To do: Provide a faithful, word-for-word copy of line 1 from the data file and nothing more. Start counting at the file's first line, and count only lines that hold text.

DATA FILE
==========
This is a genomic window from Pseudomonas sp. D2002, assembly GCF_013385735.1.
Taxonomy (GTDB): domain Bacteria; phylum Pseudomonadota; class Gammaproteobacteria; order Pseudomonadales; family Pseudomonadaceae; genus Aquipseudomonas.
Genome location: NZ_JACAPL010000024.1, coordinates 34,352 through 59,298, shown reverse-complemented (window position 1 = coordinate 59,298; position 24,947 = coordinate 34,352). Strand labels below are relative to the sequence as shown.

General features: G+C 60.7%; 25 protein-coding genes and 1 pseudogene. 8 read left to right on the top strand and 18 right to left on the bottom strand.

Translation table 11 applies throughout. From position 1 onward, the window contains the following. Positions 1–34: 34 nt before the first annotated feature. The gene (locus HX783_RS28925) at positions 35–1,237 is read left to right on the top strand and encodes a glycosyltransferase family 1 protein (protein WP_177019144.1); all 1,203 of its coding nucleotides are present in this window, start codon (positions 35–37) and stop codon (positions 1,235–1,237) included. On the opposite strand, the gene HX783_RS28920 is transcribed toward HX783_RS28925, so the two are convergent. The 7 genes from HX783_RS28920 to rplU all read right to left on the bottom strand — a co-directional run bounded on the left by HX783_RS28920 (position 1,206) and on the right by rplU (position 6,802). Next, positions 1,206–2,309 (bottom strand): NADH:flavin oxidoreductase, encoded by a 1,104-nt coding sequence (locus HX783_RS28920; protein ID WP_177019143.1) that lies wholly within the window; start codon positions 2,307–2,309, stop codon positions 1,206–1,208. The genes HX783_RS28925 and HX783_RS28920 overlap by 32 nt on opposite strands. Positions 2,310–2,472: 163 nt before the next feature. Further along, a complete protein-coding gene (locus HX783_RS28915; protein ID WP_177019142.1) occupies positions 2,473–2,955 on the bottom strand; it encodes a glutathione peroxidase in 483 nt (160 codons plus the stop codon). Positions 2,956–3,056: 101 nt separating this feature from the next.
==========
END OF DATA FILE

This is a genomic window from Pseudomonas sp. D2002, assembly GCF_013385735.1.